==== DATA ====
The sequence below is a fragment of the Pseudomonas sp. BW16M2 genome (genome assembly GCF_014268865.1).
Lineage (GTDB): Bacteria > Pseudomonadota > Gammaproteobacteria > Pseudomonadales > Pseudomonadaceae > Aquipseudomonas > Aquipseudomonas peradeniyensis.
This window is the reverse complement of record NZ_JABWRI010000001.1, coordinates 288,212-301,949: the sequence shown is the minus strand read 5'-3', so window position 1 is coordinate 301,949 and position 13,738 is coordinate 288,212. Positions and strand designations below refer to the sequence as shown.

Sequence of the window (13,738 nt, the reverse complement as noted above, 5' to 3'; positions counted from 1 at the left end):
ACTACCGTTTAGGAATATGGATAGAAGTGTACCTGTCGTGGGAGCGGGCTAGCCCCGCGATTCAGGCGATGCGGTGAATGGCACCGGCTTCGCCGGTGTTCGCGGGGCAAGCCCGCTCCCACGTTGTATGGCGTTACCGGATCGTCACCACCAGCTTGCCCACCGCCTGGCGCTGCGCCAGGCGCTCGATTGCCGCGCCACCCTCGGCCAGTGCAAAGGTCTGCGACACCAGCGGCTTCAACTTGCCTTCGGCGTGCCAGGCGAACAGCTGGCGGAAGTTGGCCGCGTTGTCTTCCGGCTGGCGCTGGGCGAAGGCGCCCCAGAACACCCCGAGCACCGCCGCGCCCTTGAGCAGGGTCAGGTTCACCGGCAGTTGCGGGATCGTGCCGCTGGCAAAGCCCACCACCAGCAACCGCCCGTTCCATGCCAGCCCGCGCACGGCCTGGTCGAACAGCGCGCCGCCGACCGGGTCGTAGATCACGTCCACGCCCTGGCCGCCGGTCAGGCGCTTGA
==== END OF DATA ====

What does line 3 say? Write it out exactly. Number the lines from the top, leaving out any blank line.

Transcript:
This window is the reverse complement of record NZ_JABWRI010000001.1, coordinates 288,212-301,949: the sequence shown is the minus strand read 5'-3', so window position 1 is coordinate 301,949 and position 13,738 is coordinate 288,212. Positions and strand designations below refer to the sequence as shown.